Bruce Nauman’s Words


This book, ‘Please Pay Attention Please: Bruce Nauman’s Words’ edited by Janet Kraynak, is a difficult one to write about. Describing the important parts means realizing it can’t be said better than Nauman himself, which leads to copying quotes, and then other quotes and pretty soon, the entire book. So the short and sweet is: if you’re interested in anything that has happened in contemporary art in the last 50 years, READ THIS BOOK!

The book itself, as a vehicle for Nauman to ‘speak’, is pretty close to perfect. It starts out with his writings, which are proposals, or directions for performances that ultimately coalesce into a kind of genius poetry. These are followed by 14 interviews, which occured from 1966 to 2001. Some of these, in the first half of the book, become slightly redundant. The lines of questioning are similar, as are the pieces the interviewers are interested in, but it seems petty to point this out. In a weird way, the repetition mirrors Nauman’s work, as it serves to “re-make (it) and re-make (it).” (319)

If you didnt already know that Nauman’s influence in contemporary art is blanketing, this book leaves no doubt. From video, performance, photograhy, to casting negative spaces, (think Rachel Whiteread) to working with language, space, sound, light, neon, to the sheer diversity of approaches, it’s difficult to think of a major museum show or influential work of the last five years that did not have a Nauman pedigree. The more surprising moments, however, are when he pins down ideas that artists working today have about their work or process. Ideas that are in the air, but are profound and affirming when articulated in Nauman’s plain language.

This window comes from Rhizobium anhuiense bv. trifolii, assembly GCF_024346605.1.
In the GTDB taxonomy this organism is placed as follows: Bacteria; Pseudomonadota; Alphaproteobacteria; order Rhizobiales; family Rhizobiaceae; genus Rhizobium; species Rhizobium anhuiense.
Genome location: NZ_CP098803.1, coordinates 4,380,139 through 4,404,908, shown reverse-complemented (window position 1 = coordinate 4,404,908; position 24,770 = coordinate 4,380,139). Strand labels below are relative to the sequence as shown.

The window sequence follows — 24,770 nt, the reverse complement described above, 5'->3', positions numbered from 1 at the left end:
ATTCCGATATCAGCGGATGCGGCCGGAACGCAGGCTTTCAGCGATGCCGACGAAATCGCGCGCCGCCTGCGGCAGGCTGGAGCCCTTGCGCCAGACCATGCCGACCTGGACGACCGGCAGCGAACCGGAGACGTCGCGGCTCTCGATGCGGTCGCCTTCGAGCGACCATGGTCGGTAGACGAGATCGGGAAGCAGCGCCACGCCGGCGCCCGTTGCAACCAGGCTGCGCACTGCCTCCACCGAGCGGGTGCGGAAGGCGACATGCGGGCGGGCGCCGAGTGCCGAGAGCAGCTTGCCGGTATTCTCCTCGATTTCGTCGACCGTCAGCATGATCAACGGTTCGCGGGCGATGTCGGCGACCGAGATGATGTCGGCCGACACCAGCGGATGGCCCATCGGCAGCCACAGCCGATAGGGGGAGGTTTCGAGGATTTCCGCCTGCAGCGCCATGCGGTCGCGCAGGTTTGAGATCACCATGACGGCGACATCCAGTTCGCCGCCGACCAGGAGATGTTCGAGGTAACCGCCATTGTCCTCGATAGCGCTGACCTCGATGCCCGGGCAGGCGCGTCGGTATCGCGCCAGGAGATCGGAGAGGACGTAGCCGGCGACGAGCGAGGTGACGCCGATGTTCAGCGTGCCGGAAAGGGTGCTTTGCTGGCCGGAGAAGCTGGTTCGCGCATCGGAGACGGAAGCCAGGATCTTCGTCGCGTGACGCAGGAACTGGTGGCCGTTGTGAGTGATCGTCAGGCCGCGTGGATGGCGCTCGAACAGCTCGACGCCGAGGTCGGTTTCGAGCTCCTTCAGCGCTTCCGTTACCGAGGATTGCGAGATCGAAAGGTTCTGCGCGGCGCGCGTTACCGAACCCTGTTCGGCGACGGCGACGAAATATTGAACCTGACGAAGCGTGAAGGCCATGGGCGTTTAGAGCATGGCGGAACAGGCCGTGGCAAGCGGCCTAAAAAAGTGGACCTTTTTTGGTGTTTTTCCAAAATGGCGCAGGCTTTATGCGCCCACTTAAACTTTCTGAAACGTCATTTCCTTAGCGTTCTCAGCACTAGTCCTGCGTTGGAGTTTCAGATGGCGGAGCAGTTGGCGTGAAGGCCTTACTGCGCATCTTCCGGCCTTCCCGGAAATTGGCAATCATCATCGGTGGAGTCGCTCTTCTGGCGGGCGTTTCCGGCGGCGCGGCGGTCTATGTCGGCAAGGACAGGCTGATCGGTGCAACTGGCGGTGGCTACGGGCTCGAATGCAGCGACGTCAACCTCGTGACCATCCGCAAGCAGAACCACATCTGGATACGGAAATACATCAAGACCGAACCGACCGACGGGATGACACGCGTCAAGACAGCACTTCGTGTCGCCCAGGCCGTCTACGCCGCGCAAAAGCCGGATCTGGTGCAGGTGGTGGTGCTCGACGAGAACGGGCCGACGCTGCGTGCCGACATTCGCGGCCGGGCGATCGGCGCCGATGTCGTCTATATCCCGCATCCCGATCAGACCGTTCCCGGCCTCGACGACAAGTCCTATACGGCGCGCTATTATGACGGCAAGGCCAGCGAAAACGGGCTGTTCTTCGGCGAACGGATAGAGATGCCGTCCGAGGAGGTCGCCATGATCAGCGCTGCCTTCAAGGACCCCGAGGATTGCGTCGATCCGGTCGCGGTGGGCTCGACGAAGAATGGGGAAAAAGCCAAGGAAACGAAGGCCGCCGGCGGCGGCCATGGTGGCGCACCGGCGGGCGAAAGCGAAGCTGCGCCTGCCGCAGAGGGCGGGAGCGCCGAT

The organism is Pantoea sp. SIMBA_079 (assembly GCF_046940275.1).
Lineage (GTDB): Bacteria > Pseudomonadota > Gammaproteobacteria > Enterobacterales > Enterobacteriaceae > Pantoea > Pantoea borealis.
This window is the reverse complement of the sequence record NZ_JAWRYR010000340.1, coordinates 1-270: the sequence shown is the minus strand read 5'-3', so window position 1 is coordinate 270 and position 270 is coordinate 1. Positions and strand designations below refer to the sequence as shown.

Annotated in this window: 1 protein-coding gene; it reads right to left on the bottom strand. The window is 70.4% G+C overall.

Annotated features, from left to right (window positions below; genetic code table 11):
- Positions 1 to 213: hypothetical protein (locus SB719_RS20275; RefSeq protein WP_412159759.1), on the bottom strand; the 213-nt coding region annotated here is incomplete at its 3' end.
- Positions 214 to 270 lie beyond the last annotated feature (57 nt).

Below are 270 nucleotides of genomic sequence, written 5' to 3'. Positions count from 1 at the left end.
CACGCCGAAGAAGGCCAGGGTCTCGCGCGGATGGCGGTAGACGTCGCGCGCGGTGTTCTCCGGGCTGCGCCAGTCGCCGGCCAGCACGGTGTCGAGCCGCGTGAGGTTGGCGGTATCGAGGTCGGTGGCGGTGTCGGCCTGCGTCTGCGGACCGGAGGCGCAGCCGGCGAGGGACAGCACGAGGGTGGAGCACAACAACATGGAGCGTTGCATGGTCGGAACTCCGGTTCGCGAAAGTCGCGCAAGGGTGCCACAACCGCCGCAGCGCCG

As, for example, when he says, “There are all kinds of art you can do that fulfill the need for busy work when you dont have many ideas.” (353)

Or, one of my personal favorites:

“I realized I would never have a specific process. I would have to re-invent it, over and over again, That was really depressing…if I stop and try to look at how I got the last piece done, it doesn’t help me with the next one.” (320)

And another, when he recounts a conversation with Coosje van Bruggen,

“I would tell her about something that had been very important to me, in terms of how to structure a performance or some art activity and she would say: ‘Oh, but it wasn’t like that.’ I said: ‘Its the way I remember it.’ So she calls what I did ‘a creative misreading or a creative misunderstanding.'” (311)

There’s also Nauman, being pressed repeatedly by interviewers about his relationship to painting:

“I just couldn’t see how to proceed as a painter. It seemed that if I didn’t think of myself as a painter, then it would be possible to continue.”(321)

Or, “it seems to me that painting is not going to get us anywhere, and most sculpture is not going to, either, and art has to go somewhere.” (180)

And thought-provokingly: “Art ought to have a moral value, a moral stance, a position.” (322)

There are times when you put this book down, after all of the probing and the words and mind-blowingness and  feel like you’re no closer to putting the pieces of Nauman’s work together and understanding what it’s all about. To that, Bruce Nauman answers, “Well, that was the examination, what is the function of the artist? Why am I an artist is the same question.” (231)

-Gina Beavers

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